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  1. #1
    Junior Member
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    Raleigh Conversion Budget build (kinda)

    Hello,
    Glad I found this wonderful spot, you guys(&girls) seem to know just about everything. I've been lurking for a while and soaking up info like a sponge. It's really annoying when the new kids on the block shine a spotlight on their ignorance by creating "tell me what to do" threads, so I'll try to keep this from going that direction.

    On to the pt. Here's my plan (& budget), any glaring problems you see that I've overlooked please enlighten me. Hopefully, the next batch of users with Raleigh BB and "list every part on a bike" questions can benefit from this too.

    1978 lugged Raleigh Super Grand Prix frame in good condition, 58 ctc - $45 from LBS in Philly
    (71mm BB shell)
    >solid Fit Calculator
    Used front fork from LBS, also Raleigh (nice!) - $15
    No-name headset - $10
    Mavic CXP 700cc Black Rims w/ Formula Sealed Bearings (Fixed/Free Hub) - $165 + 22 shipping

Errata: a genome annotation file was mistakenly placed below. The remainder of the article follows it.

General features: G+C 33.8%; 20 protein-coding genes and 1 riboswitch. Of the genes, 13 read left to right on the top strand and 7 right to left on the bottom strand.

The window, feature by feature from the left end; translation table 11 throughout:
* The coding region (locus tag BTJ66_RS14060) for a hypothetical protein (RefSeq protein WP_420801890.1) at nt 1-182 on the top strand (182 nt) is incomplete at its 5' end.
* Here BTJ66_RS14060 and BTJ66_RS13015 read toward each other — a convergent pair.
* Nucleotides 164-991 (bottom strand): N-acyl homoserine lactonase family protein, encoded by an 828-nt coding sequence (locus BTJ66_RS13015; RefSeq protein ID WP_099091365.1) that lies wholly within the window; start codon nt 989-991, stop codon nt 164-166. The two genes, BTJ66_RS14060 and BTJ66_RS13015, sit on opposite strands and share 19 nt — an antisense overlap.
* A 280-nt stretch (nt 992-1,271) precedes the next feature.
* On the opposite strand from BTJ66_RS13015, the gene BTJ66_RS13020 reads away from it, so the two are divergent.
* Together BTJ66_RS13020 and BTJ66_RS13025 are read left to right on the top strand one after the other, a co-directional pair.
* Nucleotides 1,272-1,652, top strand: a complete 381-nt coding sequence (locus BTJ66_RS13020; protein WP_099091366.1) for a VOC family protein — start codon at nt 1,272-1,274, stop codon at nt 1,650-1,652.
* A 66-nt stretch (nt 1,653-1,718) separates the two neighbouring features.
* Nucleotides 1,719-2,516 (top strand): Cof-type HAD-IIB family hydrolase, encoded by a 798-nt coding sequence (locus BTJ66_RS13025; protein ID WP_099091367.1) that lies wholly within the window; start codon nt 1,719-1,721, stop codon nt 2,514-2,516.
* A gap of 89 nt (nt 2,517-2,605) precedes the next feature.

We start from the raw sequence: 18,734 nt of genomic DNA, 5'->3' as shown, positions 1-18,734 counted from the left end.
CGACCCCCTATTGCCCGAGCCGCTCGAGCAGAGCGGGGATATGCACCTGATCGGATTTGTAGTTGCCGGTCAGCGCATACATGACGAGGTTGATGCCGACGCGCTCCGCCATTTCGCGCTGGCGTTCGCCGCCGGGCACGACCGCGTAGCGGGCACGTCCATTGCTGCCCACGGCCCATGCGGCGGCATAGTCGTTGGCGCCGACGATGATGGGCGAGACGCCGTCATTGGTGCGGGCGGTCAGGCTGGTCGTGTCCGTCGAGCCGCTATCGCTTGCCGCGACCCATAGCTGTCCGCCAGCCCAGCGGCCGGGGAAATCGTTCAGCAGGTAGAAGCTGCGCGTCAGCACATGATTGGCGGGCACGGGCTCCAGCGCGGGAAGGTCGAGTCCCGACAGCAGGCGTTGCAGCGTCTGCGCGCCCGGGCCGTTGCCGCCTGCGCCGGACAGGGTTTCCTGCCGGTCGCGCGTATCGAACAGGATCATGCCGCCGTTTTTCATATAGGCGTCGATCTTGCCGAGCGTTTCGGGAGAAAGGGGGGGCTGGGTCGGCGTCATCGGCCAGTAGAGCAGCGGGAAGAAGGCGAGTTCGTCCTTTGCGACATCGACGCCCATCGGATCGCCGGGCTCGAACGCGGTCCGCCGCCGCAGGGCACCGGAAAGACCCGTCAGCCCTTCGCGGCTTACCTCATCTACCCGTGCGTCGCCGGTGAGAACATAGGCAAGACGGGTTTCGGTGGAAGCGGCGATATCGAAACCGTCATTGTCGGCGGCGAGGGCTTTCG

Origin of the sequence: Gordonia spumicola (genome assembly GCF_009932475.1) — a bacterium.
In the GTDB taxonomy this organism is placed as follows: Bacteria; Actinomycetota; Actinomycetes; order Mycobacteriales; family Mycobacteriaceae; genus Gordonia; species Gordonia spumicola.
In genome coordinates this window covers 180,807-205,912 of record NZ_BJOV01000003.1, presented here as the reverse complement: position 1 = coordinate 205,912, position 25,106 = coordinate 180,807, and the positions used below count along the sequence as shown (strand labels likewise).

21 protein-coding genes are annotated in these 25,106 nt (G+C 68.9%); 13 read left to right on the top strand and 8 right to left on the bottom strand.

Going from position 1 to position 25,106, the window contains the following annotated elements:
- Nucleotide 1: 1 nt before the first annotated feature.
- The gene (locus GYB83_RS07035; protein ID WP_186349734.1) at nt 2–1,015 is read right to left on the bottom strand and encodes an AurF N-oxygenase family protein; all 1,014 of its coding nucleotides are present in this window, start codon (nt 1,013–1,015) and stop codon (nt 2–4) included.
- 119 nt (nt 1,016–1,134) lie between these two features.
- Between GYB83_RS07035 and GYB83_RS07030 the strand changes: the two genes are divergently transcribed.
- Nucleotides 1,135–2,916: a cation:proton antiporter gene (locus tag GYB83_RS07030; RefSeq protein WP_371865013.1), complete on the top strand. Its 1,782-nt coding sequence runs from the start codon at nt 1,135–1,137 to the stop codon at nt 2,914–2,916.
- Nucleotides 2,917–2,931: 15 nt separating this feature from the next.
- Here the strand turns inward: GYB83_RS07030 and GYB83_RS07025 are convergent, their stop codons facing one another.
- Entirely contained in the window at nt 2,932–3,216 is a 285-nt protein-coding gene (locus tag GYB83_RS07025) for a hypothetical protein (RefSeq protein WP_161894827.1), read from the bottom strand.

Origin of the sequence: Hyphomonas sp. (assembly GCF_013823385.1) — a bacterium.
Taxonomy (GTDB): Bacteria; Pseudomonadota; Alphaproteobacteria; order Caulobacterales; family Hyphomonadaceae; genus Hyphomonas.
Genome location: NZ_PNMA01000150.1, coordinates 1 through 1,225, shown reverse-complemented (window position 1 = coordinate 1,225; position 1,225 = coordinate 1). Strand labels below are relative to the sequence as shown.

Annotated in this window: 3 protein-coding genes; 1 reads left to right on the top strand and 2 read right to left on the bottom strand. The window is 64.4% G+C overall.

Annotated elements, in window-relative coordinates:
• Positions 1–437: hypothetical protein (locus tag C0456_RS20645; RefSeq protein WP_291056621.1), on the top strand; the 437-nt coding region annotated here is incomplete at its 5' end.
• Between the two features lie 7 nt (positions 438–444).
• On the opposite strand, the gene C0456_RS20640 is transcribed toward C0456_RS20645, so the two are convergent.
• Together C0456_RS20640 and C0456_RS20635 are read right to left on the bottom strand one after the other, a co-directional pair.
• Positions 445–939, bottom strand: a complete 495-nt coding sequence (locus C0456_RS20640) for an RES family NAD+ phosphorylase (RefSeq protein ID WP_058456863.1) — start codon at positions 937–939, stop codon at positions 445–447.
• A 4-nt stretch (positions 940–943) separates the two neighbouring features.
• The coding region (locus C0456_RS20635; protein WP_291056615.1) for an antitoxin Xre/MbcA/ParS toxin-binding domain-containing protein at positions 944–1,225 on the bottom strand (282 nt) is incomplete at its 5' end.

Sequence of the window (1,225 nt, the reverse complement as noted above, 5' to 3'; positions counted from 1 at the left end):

Surly Dingle (double) cog, 17/20t - $36
    2 5mm cog spacers - $1 each
    Black 3/32" quality chain; Izumi, Sram ~$10
    Lockring - ??
    Black 165mm Cranks (< foot scrape); Bulletproof, IRO, ect. ~$40
    Dual chainring, black - ??
    Generic cartridge BB, 110mm spindle- $25
    >retapping 26tpi [Made in England] Raleigh threads to 24tpi @ LBS for no future hassels
    >edit: done! $20

    Cheap Metal Pedals(black) + Toe Straps ~25
    Front brake + cable + new pads, Used ~$25
    Seatpost - free @ bikechurch co-op
    Saddle (not Brooks) ~$25
    Stem(black) - free @ bikechurch
    Bullhorns, chopped - free @ bikechurch
    Candy Apple Green powdercoat + sandblast + clearcoat (frame+fork)~ $150
    >Don't have the space or materials for DIY rattle can in my new place, otherwise I'd do it myself

    >great design tool
    1 roll Green tape ~$5
    1 roll Black tape (harlequin wrap) ~$5
    Tires + tubes ~$30 @Nashbar closeout

    Already bought the first bit. I'd love some direction on the dual chainrings upfront and BB purchases, any recommendations? I haven't figured out BB spindle size on 24tpi, 71mm yet. Will resurfacing be mandatory?

    Thanks
    sleepless
    Last edited by sleepless; 09-23-09 at 11:52 PM.

  2. #2
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    sounds like it's gonna be an awesome bike! not too sure about the dual chainrings though. PICS!

  3. #3
    Pants are for suckaz HandsomeRyan's Avatar
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    Whats up with the dual chainring? You'll need 2 chains if you go this way.

  4. #4
    Rustbelt Rider mkeller234's Avatar